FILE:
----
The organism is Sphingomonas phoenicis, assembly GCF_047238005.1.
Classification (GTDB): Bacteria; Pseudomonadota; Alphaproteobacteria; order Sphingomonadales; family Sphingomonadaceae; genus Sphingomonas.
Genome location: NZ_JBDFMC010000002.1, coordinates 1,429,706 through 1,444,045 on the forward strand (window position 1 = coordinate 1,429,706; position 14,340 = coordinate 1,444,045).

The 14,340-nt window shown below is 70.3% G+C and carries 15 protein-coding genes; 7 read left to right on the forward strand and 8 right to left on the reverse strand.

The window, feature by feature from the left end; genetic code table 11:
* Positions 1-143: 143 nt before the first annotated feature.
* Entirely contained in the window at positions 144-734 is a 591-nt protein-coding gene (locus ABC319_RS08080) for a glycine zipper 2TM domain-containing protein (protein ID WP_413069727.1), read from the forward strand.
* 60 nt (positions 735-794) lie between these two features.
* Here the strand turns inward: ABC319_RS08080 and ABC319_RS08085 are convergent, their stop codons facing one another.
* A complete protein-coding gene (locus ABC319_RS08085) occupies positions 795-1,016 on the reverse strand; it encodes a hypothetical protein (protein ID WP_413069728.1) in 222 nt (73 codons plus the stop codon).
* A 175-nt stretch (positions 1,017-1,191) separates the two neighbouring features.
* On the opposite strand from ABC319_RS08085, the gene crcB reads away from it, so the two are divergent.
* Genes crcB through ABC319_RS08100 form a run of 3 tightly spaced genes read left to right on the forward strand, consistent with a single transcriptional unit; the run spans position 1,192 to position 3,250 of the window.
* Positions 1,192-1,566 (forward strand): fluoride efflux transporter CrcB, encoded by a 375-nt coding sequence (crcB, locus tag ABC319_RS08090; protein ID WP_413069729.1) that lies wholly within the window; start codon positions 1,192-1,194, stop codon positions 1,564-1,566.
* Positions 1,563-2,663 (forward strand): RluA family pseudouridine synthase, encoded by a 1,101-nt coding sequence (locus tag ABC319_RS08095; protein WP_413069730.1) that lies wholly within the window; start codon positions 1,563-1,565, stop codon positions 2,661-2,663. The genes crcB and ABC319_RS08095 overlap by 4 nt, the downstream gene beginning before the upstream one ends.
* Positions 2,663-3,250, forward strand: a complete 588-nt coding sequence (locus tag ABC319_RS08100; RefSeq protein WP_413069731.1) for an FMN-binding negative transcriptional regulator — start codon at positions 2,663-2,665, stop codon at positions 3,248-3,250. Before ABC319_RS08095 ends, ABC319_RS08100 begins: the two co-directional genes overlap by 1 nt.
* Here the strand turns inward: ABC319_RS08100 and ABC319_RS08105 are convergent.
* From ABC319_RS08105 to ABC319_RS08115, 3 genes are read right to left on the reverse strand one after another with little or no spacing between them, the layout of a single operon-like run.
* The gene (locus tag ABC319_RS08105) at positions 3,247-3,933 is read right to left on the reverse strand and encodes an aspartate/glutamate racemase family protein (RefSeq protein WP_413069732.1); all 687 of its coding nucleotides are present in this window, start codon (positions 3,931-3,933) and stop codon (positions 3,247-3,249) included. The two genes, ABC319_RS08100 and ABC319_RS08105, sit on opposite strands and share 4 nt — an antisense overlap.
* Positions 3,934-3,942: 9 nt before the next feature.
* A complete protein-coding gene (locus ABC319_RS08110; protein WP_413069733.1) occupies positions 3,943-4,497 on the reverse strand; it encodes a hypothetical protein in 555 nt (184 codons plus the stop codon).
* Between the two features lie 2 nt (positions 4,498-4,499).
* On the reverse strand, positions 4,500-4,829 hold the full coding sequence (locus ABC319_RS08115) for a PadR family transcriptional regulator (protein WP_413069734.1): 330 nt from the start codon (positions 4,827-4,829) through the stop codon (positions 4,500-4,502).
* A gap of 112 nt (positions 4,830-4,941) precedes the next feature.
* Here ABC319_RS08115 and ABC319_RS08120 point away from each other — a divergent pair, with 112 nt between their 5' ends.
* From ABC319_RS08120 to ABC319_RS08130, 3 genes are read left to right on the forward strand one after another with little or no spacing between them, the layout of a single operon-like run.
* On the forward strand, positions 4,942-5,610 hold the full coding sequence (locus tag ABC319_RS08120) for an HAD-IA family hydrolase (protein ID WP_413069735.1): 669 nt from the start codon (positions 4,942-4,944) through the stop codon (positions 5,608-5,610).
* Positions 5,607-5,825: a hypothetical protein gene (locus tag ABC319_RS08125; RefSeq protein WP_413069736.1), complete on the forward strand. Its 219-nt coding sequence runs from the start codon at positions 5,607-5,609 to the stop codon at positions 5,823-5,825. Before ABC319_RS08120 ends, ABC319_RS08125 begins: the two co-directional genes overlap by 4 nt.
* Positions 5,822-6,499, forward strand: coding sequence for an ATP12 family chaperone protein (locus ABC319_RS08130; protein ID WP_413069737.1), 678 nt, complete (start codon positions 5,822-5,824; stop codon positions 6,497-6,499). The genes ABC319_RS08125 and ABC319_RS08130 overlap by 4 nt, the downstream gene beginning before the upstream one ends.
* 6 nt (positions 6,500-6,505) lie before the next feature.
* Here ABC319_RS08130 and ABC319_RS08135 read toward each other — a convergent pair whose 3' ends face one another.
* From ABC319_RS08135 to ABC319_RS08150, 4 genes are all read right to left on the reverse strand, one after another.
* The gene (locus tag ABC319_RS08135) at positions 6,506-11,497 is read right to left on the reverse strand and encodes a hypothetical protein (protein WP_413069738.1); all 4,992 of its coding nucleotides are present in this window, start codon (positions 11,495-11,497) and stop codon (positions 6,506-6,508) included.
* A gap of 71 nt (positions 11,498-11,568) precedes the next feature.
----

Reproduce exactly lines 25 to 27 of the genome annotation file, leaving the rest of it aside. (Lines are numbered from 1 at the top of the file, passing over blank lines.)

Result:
* Here ABC319_RS08115 and ABC319_RS08120 point away from each other — a divergent pair, with 112 nt between their 5' ends.
* From ABC319_RS08120 to ABC319_RS08130, 3 genes are read left to right on the forward strand one after another with little or no spacing between them, the layout of a single operon-like run.
* On the forward strand, positions 4,942-5,610 hold the full coding sequence (locus tag ABC319_RS08120) for an HAD-IA family hydrolase (protein ID WP_413069735.1): 669 nt from the start codon (positions 4,942-4,944) through the stop codon (positions 5,608-5,610).